God, AIDS, Africa & HOPE

Thoughts, inside, comments of a Catholic priest

Bias question?

On the flight back, a German reporter asked Francis about the use of condoms to stop the spread of HIV/AIDS. The pope replied:
The question seems biased to me. Yes, it is one of the methods, the morality of the Church faces a bit of a predicament here. The fifth or the sixth commandment: defend life or a sexual relationship that is open to life. But this is not the problem. There is a greater problem than this: this question makes me think of the question they once asked Jesus: tell me Master, is it acceptable to heal on a Saturday? Healing is obligatory! Malnutrition, exploitation, slave labour, the lack of drinking water, these are the problems. We’re not talking about which plaster we should use for which wound. The great injustice is social injustice, the great injustice is malnutrition. I don’t like making such casuistic reflections when there are people dying because of a lack of water and hunger. Think about arms trafficking. When these problems cease to exist, then I think we can ask ourselves the question: is it acceptable to heal on a Saturday? Why are arms still being manufactured? Wars are the leading cause of death. Forget about whether it is acceptable or not to heal on a Saturday. Make justice and when everyone is healed, when there is no injustice in this world, then we can talk about Saturday.
I am sure this answer will not satisfy any part of the church. Those being in the conservative spectrum of Catholicism will see it as partly side-lining the official teaching, those who are battling HIV practically will feel all the shortcomings of such an answer.
There are reasons to feel the shortcomings:
First of all, millions of death people, mostly young and in the prime of their lives can never be part of a marginal question – and as we speak – more than a million people still dying every year as the result of HIV
Secondly – giving an old answer to a new question is never the right thing to do – answering the question of life and death with an answer dealing with procreation is a predicament, as the pope clearly and rightly identified.
Thirdly – “Humanae Vitae” has indeed received a very sharp and split response within the church – just think of the “Koenigsteiner Declaration” of the German Bishops and since then, it seems that this seemingly small piece of rubber became somehow in many quarters of the world a sort of litmus test on the credibility of moral teaching. Additional the question of taking seriously the sensus fidelium as a priority marker of church teaching arose and is waiting for an answer till today in this matter.
But there are also reasons to be grateful for such an answer:
Firstly – this pope does not think that popes have to have an answer on all questions – formulated nicely and to follow not taking the circumstances into account. What a difference to some of his predecessors.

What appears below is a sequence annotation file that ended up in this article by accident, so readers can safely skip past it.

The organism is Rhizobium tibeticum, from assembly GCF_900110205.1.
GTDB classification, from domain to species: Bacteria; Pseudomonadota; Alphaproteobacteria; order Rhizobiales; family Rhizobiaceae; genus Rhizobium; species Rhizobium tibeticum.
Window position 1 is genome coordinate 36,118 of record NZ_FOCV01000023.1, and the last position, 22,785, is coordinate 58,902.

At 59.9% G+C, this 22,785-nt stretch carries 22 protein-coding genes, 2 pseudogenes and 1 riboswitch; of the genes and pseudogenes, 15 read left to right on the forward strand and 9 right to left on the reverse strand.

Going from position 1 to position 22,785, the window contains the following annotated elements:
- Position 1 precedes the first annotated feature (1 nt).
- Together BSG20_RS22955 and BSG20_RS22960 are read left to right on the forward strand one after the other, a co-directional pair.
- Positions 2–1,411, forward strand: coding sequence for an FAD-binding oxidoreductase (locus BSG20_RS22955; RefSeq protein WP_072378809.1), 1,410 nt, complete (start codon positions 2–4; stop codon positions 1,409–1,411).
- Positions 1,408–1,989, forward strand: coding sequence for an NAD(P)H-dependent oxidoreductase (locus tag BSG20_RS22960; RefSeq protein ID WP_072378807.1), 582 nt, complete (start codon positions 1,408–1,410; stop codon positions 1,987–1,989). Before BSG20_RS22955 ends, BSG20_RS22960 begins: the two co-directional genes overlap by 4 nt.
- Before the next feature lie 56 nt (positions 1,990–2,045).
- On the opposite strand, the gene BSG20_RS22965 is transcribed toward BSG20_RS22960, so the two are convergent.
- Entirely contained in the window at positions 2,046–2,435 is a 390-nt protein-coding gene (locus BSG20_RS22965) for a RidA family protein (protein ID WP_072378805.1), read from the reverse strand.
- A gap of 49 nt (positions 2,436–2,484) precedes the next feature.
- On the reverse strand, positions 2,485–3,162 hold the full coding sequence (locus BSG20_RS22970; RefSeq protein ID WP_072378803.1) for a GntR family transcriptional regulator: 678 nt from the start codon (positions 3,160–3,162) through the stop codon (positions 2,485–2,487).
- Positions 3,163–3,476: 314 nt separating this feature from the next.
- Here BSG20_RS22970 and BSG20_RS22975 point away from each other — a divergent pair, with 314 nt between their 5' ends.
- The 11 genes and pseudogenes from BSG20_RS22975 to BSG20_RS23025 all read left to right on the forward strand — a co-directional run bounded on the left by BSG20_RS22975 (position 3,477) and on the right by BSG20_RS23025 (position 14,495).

Secondly he highlights the social teaching of the church, which is indeed more important than the question of a purely sexual matter.
And thirdly the answer calls for the own conscience to be followed – highlighting that at the end God’s word written into the hearts and minds of each person is the most intimate and decisive personal decision maker. Words, we have to explore more as life progresses – a dynamic, sometimes painful, but necessary way of coming closer to the personal calling as God’s son or daughter.
The pope’s answers on homosexuality, on taking communion as a Lutheran and others are all going in this direction of encouraging people to find their full Christian potential in a personal relationship with God. The church with the message of tenderness, unconditional love and mercy provides the framework and the reminder that living life to the fullest is the ultimate goal for everybody living on this earth. For this to happen, social justice and peace are prerequisite. And not to forget the freedom of the children of God – something, especially right-wing Catholics are very afraid of. Rightly so, as freedom paired with unconditional love takes away the possibility of power games – it turns the hierarchy – as Pope Francis said – upside down and transforms those in perceived higher positions into servants of all life.

Filed under: Catholic Church, Reflection, Religion and Ethics, Society and living environment, South Africa, , , , , , , , , , , , , ,

HIV, AIDS and HOPE – thoughts of a Catholic priest

Being a Roman - Catholic priest and working in the fields of HIV and AIDS in Africa is often a challenge. Living in Africa has also its challenges. On the other hand I feel very much blessed having all the three. So you will find stories and reflections about my work, about the church, South Africa and Africa and essential information and developments in the field of HIV and AIDS. And in between personal stories and thoughts. You are most welcome to leave a comment or to get in touch with me - blogs - "thinking loud" so to speak is a ways of communication and exchange of ideas.

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